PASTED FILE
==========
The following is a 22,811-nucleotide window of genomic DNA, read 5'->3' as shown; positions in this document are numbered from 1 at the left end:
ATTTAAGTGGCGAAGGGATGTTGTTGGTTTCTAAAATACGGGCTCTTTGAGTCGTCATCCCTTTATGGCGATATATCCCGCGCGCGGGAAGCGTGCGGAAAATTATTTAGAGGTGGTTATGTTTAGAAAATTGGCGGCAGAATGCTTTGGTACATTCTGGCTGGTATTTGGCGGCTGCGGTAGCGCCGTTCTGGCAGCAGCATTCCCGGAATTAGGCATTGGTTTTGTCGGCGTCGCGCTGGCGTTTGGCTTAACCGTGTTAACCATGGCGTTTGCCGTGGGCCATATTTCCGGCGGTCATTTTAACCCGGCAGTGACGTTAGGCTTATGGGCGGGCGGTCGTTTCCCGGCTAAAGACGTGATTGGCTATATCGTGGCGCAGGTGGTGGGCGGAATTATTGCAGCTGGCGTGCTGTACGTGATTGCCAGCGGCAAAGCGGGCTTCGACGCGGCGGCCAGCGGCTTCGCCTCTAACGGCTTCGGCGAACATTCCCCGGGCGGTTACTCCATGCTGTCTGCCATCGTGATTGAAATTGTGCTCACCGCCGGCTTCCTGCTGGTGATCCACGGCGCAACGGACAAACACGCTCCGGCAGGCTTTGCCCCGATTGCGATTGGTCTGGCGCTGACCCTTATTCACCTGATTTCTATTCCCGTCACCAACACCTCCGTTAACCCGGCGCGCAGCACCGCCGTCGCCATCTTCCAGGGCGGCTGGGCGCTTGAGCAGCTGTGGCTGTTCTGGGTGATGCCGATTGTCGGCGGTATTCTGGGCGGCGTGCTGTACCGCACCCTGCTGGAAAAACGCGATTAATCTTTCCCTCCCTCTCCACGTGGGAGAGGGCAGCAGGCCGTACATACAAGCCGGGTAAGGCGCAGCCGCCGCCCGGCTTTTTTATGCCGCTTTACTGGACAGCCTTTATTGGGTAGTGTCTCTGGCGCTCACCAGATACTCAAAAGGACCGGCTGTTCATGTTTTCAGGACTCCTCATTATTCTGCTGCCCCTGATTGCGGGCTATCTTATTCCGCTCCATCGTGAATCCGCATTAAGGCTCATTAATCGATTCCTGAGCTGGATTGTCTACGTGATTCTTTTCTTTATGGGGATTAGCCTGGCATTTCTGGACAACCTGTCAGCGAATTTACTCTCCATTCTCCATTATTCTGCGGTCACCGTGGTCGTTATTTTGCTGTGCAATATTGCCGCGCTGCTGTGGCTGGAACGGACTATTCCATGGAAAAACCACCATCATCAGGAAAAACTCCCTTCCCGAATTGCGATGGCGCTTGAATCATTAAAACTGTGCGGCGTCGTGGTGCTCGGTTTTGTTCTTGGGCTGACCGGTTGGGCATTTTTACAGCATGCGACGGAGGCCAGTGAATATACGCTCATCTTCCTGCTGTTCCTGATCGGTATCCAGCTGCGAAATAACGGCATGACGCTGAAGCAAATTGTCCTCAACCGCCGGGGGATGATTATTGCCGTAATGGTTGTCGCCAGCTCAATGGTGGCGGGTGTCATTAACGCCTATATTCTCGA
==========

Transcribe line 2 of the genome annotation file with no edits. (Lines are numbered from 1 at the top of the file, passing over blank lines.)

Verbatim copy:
ATTTAAGTGGCGAAGGGATGTTGTTGGTTTCTAAAATACGGGCTCTTTGAGTCGTCATCCCTTTATGGCGATATATCCCGCGCGCGGGAAGCGTGCGGAAAATTATTTAGAGGTGGTTATGTTTAGAAAATTGGCGGCAGAATGCTTTGGTACATTCTGGCTGGTATTTGGCGGCTGCGGTAGCGCCGTTCTGGCAGCAGCATTCCCGGAATTAGGCATTGGTTTTGTCGGCGTCGCGCTGGCGTTTGGCTTAACCGTGTTAACCATGGCGTTTGCCGTGGGCCATATTTCCGGCGGTCATTTTAACCCGGCAGTGACGTTAGGCTTATGGGCGGGCGGTCGTTTCCCGGCTAAAGACGTGATTGGCTATATCGTGGCGCAGGTGGTGGGCGGAATTATTGCAGCTGGCGTGCTGTACGTGATTGCCAGCGGCAAAGCGGGCTTCGACGCGGCGGCCAGCGGCTTCGCCTCTAACGGCTTCGGCGAACATTCCCCGGGCGGTTACTCCATGCTGTCTGCCATCGTGATTGAAATTGTGCTCACCGCCGGCTTCCTGCTGGTGATCCACGGCGCAACGGACAAACACGCTCCGGCAGGCTTTGCCCCGATTGCGATTGGTCTGGCGCTGACCCTTATTCACCTGATTTCTATTCCCGTCACCAACACCTCCGTTAACCCGGCGCGCAGCACCGCCGTCGCCATCTTCCAGGGCGGCTGGGCGCTTGAGCAGCTGTGGCTGTTCTGGGTGATGCCGATTGTCGGCGGTATTCTGGGCGGCGTGCTGTACCGCACCCTGCTGGAAAAACGCGATTAATCTTTCCCTCCCTCTCCACGTGGGAGAGGGCAGCAGGCCGTACATACAAGCCGGGTAAGGCGCAGCCGCCGCCCGGCTTTTTTATGCCGCTTTACTGGACAGCCTTTATTGGGTAGTGTCTCTGGCGCTCACCAGATACTCAAAAGGACCGGCTGTTCATGTTTTCAGGACTCCTCATTATTCTGCTGCCCCTGATTGCGGGCTATCTTATTCCGCTCCATCGTGAATCCGCATTAAGGCTCATTAATCGATTCCTGAGCTGGATTGTCTACGTGATTCTTTTCTTTATGGGGATTAGCCTGGCATTTCTGGACAACCTGTCAGCGAATTTACTCTCCATTCTCCATTATTCTGCGGTCACCGTGGTCGTTATTTTGCTGTGCAATATTGCCGCGCTGCTGTGGCTGGAACGGACTATTCCATGGAAAAACCACCATCATCAGGAAAAACTCCCTTCCCGAATTGCGATGGCGCTTGAATCATTAAAACTGTGCGGCGTCGTGGTGCTCGGTTTTGTTCTTGGGCTGACCGGTTGGGCATTTTTACAGCATGCGACGGAGGCCAGTGAATATACGCTCATCTTCCTGCTGTTCCTGATCGGTATCCAGCTGCGAAATAACGGCATGACGCTGAAGCAAATTGTCCTCAACCGCCGGGGGATGATTATTGCCGTAATGGTTGTCGCCAGCTCAATGGTGGCGGGTGTCATTAACGCCTATATTCTCGA